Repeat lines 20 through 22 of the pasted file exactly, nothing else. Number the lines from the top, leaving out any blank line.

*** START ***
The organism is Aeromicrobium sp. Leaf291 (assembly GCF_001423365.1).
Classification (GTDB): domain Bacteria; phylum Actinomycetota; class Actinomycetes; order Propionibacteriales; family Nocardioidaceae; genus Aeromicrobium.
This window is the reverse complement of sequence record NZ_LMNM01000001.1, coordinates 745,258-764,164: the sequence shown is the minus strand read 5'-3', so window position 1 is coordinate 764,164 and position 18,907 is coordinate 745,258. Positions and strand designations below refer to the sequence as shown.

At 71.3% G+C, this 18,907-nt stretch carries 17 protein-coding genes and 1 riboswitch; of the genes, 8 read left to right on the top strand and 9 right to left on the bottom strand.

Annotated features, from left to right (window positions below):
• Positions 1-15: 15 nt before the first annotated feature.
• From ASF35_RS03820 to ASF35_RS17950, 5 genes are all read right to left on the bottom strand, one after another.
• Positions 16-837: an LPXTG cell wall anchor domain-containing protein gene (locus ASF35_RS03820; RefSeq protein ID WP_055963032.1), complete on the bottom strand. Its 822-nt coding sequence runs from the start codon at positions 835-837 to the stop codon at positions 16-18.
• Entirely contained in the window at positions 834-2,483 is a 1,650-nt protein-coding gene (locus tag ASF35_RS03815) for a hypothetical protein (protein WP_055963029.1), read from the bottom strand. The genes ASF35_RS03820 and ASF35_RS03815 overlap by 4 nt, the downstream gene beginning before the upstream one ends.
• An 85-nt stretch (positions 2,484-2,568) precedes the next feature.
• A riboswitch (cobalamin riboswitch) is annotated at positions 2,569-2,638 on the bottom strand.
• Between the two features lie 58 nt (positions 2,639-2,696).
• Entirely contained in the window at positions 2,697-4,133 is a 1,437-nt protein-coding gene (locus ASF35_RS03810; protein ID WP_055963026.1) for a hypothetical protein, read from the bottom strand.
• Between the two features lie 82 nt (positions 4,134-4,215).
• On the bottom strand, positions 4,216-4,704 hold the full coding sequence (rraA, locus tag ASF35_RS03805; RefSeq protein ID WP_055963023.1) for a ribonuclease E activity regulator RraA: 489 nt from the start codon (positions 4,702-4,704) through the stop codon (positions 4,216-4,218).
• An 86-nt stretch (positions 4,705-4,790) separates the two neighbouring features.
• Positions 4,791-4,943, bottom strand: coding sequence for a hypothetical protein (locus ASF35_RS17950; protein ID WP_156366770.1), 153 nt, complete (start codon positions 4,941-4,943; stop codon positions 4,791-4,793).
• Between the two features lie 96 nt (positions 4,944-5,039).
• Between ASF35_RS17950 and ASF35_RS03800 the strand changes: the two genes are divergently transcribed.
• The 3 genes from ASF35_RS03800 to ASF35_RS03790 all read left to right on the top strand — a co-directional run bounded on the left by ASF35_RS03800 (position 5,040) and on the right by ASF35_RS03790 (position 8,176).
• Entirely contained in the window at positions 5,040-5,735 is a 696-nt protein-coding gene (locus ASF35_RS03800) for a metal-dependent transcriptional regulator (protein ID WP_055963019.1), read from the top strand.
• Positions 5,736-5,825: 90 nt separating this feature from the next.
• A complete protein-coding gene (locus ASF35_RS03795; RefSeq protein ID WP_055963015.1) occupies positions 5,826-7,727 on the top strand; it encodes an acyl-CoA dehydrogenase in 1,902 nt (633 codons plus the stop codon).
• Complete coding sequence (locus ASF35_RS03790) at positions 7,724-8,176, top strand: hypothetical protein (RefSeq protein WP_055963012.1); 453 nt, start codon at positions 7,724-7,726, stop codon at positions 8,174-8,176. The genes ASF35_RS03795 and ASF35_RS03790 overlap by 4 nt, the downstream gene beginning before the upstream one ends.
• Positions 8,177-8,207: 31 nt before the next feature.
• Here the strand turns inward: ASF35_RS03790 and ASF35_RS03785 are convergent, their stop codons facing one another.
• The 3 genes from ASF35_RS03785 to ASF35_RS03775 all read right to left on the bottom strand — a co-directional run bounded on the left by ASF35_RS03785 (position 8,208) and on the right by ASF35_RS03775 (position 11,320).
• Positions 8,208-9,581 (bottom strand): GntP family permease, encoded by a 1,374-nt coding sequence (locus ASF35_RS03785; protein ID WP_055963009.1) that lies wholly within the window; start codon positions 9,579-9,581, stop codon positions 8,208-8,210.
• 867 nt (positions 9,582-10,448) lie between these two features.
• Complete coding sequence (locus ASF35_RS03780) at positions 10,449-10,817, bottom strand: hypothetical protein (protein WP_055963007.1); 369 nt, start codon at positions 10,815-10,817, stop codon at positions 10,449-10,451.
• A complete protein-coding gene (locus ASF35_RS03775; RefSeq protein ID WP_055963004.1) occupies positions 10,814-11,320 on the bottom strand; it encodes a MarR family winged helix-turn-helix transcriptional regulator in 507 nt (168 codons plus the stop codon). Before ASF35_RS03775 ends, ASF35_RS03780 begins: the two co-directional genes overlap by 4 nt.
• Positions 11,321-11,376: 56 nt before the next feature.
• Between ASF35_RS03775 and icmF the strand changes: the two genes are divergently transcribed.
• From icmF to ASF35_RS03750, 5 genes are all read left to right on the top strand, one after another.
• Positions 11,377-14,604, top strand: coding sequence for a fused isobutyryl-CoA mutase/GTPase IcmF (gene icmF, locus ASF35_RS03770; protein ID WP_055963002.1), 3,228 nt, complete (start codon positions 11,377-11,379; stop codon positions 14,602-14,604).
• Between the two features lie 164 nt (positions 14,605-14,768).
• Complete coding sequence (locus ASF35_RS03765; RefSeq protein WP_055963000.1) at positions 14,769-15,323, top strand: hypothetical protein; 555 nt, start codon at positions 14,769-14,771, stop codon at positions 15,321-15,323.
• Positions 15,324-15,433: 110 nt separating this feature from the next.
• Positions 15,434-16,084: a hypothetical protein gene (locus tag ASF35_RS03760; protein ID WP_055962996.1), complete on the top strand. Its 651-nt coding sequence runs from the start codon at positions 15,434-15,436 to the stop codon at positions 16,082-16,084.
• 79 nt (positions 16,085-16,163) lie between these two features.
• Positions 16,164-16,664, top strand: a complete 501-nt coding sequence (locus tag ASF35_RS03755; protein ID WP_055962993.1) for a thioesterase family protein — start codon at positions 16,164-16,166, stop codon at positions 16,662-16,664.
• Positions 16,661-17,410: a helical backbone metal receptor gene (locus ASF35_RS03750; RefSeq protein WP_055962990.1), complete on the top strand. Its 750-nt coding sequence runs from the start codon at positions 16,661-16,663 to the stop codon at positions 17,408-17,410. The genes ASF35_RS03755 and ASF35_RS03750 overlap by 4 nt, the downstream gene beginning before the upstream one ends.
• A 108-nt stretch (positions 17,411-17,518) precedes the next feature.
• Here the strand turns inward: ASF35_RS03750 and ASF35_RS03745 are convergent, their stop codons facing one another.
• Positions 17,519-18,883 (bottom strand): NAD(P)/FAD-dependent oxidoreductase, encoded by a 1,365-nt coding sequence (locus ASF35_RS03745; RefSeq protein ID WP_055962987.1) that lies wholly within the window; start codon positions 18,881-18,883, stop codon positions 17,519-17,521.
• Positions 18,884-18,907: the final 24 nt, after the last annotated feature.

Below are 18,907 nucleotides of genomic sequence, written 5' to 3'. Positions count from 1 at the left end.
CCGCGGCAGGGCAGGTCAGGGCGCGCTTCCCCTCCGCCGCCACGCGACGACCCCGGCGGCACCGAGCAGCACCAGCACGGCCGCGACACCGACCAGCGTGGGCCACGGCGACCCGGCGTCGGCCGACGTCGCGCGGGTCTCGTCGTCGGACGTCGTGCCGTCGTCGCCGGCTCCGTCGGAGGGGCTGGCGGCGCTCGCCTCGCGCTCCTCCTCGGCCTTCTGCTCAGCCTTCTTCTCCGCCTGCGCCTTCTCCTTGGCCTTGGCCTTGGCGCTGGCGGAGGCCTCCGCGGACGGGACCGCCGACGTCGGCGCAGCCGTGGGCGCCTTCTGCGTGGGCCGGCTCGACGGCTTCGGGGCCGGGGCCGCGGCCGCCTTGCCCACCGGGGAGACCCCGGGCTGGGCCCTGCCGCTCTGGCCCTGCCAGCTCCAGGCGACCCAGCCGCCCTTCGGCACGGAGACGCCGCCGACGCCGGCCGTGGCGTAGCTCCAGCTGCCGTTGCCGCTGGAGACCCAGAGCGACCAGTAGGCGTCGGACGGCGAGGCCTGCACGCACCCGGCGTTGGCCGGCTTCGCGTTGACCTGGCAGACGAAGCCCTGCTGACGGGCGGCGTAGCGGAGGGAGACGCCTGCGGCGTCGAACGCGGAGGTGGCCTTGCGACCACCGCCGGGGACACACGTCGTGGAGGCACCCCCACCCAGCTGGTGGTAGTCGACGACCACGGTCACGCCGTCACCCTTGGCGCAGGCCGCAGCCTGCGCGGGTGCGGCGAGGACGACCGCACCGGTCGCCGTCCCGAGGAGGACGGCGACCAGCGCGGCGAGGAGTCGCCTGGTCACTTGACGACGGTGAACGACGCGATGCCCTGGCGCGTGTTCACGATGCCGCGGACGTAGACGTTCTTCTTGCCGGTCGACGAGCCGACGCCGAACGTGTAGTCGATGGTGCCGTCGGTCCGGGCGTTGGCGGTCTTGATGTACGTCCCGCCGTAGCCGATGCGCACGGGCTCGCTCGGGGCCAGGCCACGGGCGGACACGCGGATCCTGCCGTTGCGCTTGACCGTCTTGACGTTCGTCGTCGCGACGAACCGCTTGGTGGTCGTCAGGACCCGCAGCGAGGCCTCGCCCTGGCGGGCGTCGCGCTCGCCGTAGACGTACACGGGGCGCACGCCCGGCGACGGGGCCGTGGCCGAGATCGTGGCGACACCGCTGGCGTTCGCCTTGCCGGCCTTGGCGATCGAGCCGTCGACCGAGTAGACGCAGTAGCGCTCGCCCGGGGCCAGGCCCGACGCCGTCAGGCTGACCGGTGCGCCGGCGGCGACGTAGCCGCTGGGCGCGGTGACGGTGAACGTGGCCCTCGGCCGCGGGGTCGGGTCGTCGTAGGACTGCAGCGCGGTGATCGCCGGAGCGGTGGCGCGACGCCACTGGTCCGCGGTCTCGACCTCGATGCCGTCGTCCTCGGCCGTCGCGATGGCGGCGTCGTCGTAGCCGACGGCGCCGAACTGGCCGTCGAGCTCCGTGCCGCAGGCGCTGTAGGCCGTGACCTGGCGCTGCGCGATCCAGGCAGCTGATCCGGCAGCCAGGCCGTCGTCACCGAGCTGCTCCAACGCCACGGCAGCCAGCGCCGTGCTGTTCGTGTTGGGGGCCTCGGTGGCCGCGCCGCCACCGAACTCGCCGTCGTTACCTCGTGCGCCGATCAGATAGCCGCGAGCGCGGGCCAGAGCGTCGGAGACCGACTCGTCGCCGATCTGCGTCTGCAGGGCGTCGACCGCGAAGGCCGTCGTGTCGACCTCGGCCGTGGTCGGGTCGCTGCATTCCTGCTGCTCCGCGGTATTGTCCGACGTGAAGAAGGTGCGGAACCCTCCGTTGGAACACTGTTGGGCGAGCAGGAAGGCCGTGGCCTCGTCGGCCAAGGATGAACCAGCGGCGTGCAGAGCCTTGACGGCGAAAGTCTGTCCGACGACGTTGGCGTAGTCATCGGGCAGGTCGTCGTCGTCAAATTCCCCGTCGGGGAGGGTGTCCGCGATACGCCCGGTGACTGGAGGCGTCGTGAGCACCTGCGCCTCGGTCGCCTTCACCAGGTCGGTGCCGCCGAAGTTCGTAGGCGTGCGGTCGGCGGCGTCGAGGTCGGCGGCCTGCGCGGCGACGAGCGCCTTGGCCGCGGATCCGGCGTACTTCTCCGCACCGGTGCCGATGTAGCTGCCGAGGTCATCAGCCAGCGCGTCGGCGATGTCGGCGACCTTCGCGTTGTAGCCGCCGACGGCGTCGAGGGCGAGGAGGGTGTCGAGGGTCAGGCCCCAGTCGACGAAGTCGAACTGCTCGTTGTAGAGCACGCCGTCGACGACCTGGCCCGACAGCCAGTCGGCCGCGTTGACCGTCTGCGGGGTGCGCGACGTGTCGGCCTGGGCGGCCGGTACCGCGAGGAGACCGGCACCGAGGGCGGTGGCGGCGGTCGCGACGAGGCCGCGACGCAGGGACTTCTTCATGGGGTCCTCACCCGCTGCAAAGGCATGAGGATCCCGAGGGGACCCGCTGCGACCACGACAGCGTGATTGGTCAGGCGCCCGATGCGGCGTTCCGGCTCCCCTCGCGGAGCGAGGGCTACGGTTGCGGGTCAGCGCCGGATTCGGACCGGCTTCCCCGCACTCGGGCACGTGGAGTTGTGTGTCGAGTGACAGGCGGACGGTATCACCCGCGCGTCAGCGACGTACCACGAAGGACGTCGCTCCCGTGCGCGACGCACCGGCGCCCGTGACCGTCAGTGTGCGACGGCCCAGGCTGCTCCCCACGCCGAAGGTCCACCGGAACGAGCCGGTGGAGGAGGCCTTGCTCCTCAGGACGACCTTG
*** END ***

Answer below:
• The 3 genes from ASF35_RS03800 to ASF35_RS03790 all read left to right on the top strand — a co-directional run bounded on the left by ASF35_RS03800 (position 5,040) and on the right by ASF35_RS03790 (position 8,176).
• Entirely contained in the window at positions 5,040-5,735 is a 696-nt protein-coding gene (locus ASF35_RS03800) for a metal-dependent transcriptional regulator (protein ID WP_055963019.1), read from the top strand.
• Positions 5,736-5,825: 90 nt separating this feature from the next.